Here’s how to do that: if you want to get the truth out of people, you have to lead the conversation for their comfort, not for yours.

People fail at this because we ask for feedback, but at the first negative thing we hear our brain goes into protective “me me me” mode. That’s a misunderstanding, that’s not fair, I’m actually quite good at that, etc. Stop it. They’re the ones taking a big risk in such a conversation, not you. Stop worrying about your pain — growth is painful, and this is growth.

Don’t want them to pass? Make it wonderful to tell you hard shit.

So the goal for you is to make this whole experience as wonderful for them as possible. They’re doing a mental calculation: “Should I say it?”. And you want the answer to be “obviously yes!”.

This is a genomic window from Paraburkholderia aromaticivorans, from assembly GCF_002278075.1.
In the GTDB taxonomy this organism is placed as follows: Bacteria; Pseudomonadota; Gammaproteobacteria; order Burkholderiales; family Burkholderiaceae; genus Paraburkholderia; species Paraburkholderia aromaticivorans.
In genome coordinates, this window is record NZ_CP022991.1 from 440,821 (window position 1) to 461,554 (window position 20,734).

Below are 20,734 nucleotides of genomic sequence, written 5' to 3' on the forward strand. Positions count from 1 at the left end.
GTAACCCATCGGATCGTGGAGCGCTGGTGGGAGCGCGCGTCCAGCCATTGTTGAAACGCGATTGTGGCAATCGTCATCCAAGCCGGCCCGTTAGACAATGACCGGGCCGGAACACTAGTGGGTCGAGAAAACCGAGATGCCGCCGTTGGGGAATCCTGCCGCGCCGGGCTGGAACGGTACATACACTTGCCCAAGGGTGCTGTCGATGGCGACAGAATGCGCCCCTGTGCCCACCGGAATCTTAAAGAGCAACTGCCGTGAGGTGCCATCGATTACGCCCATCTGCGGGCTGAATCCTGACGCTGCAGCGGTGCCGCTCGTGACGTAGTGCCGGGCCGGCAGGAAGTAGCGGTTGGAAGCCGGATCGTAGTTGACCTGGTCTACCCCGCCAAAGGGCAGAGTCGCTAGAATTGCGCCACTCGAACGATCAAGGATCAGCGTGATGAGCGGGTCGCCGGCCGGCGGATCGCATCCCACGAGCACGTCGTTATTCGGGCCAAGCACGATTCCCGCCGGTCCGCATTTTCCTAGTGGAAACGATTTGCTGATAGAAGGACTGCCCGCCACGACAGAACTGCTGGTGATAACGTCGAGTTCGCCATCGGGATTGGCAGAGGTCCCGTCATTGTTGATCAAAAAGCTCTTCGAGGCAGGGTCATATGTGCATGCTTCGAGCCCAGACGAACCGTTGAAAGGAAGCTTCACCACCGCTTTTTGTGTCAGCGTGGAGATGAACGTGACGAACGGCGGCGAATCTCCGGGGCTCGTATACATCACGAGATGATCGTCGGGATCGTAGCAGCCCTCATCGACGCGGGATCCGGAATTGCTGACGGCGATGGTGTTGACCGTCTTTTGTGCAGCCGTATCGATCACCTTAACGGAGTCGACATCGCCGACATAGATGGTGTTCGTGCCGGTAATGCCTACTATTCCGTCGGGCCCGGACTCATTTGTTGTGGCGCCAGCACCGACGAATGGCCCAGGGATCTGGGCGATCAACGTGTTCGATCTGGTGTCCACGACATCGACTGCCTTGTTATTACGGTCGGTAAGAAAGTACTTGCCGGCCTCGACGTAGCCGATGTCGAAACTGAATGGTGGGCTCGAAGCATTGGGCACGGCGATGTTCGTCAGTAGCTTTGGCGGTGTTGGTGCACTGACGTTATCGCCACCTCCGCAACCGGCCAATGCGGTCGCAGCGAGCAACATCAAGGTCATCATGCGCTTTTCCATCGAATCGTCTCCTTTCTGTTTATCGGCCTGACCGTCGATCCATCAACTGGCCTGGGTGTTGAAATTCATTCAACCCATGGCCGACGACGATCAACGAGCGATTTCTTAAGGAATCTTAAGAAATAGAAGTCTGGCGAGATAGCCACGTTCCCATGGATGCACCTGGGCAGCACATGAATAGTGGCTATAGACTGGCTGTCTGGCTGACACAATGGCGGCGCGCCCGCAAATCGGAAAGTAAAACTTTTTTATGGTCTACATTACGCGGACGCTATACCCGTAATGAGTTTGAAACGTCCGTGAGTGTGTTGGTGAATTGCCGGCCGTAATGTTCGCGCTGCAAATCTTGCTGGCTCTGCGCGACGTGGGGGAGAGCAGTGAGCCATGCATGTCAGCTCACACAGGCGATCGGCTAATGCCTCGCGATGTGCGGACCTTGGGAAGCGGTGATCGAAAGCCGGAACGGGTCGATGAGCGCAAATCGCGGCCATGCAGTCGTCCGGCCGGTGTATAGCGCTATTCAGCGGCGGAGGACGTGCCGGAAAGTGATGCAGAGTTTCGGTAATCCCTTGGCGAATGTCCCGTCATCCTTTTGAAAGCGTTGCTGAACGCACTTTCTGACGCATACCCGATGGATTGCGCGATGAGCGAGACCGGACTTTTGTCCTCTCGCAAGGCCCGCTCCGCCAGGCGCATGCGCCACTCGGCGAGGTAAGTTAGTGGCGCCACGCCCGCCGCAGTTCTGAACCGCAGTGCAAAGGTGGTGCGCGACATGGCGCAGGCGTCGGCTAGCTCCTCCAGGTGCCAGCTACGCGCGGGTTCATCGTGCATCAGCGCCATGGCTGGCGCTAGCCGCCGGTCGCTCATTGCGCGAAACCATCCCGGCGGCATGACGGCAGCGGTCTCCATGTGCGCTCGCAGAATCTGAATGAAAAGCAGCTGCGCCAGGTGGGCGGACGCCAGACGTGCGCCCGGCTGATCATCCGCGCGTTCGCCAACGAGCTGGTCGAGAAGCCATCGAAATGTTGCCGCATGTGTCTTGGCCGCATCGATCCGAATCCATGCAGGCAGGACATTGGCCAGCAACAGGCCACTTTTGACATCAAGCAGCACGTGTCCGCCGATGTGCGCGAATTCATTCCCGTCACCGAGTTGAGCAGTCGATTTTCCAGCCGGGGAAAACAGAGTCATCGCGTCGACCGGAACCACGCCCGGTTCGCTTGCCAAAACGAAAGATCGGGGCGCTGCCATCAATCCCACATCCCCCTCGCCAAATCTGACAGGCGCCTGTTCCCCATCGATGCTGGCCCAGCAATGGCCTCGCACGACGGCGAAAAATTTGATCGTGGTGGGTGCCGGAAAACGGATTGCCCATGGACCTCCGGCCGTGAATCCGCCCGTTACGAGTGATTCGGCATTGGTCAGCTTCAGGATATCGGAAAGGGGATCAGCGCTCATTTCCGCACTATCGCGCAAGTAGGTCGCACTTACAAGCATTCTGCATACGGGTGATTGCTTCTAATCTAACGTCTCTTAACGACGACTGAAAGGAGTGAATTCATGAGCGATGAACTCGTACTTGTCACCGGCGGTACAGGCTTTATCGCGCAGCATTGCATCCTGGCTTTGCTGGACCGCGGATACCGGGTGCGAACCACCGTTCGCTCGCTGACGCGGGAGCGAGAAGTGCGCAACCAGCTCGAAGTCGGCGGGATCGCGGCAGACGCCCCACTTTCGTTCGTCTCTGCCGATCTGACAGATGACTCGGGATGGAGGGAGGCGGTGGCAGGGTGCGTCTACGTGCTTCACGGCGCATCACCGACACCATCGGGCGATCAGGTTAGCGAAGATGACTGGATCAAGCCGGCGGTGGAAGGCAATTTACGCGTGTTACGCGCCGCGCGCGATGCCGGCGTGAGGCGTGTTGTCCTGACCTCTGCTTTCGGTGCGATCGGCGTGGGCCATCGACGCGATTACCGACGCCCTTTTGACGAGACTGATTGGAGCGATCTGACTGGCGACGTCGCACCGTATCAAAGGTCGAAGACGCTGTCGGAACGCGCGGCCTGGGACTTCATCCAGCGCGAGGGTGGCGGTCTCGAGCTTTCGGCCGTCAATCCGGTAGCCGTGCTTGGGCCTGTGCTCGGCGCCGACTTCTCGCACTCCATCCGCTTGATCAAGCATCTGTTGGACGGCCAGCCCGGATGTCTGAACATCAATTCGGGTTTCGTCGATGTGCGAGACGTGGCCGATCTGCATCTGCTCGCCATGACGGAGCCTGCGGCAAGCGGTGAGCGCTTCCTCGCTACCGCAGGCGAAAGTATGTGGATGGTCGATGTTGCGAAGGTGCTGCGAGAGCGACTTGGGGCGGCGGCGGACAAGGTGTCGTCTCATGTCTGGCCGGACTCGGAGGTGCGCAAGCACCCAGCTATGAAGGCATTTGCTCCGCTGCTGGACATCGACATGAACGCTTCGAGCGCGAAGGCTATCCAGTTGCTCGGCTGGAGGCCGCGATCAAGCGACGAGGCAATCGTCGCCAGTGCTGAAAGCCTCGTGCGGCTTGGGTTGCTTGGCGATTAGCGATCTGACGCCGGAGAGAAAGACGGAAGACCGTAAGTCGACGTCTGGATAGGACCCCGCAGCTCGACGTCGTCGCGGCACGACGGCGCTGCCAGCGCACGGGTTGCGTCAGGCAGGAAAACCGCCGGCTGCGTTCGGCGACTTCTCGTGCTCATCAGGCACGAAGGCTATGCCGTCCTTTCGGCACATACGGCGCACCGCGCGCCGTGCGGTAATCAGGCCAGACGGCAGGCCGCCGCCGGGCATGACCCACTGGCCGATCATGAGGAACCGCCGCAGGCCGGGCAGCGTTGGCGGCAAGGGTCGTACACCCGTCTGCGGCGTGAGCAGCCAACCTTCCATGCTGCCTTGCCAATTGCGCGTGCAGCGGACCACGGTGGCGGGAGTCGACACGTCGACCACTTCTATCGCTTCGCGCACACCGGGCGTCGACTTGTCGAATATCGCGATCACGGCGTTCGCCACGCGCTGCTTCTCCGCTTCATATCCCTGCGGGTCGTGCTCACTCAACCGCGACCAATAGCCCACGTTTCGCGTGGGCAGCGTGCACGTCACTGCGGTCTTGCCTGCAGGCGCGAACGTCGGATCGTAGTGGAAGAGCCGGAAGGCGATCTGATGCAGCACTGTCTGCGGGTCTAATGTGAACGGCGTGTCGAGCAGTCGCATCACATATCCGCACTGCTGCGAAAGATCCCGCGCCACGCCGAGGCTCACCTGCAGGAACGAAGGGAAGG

To help me nail it, I break it down into three parts: reduce the risk for them to tell me stuff; show them what the payoff will be; and make it less difficult to come up with a good answer and phrasing.

So if you want people to tell you the real stuff: you gotta make telling you safe, easy, and rewarding.

Make it Safe

Safety first. There’s a lot of these, because it’s the most important part.

  • Actually want the feedback. Most important — and hardest. People have an amazing sense of “smell” for this built out of years of self-preservation, and they’ll know if you’re faking it. If successful, you’ll hear things that hurt your ego and feel unfair, and you have to actually want that.
  • Give them a reason. Don’t leave them to guess at your intent. Tell them your goal. Why are you asking them? Why now? These are all great: “Because I want to get better and I need your help”, “because I trust your judgement”, or “because I’m building a self-improvement plan and I need an honest assessment”.